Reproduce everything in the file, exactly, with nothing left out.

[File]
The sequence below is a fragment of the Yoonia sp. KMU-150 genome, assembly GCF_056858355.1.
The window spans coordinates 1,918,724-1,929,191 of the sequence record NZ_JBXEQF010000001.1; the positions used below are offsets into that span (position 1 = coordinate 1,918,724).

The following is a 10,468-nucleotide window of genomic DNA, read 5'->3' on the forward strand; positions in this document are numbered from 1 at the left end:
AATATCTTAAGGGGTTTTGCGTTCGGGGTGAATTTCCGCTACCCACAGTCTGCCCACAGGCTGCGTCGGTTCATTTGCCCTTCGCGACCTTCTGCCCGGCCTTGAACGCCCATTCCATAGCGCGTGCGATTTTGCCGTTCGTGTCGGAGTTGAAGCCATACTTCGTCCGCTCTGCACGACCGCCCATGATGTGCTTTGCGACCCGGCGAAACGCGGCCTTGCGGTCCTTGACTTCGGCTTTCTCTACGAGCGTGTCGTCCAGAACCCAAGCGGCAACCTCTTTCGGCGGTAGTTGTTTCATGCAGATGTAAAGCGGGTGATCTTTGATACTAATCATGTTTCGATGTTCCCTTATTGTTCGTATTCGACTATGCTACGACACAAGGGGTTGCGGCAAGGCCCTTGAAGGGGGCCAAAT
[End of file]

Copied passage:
The sequence below is a fragment of the Yoonia sp. KMU-150 genome, assembly GCF_056858355.1.
The window spans coordinates 1,918,724-1,929,191 of the sequence record NZ_JBXEQF010000001.1; the positions used below are offsets into that span (position 1 = coordinate 1,918,724).

The following is a 10,468-nucleotide window of genomic DNA, read 5'->3' on the forward strand; positions in this document are numbered from 1 at the left end:
AATATCTTAAGGGGTTTTGCGTTCGGGGTGAATTTCCGCTACCCACAGTCTGCCCACAGGCTGCGTCGGTTCATTTGCCCTTCGCGACCTTCTGCCCGGCCTTGAACGCCCATTCCATAGCGCGTGCGATTTTGCCGTTCGTGTCGGAGTTGAAGCCATACTTCGTCCGCTCTGCACGACCGCCCATGATGTGCTTTGCGACCCGGCGAAACGCGGCCTTGCGGTCCTTGACTTCGGCTTTCTCTACGAGCGTGTCGTCCAGAACCCAAGCGGCAACCTCTTTCGGCGGTAGTTGTTTCATGCAGATGTAAAGCGGGTGATCTTTGATACTAATCATGTTTCGATGTTCCCTTATTGTTCGTATTCGACTATGCTACGACACAAGGGGTTGCGGCAAGGCCCTTGAAGGGGGCCAAAT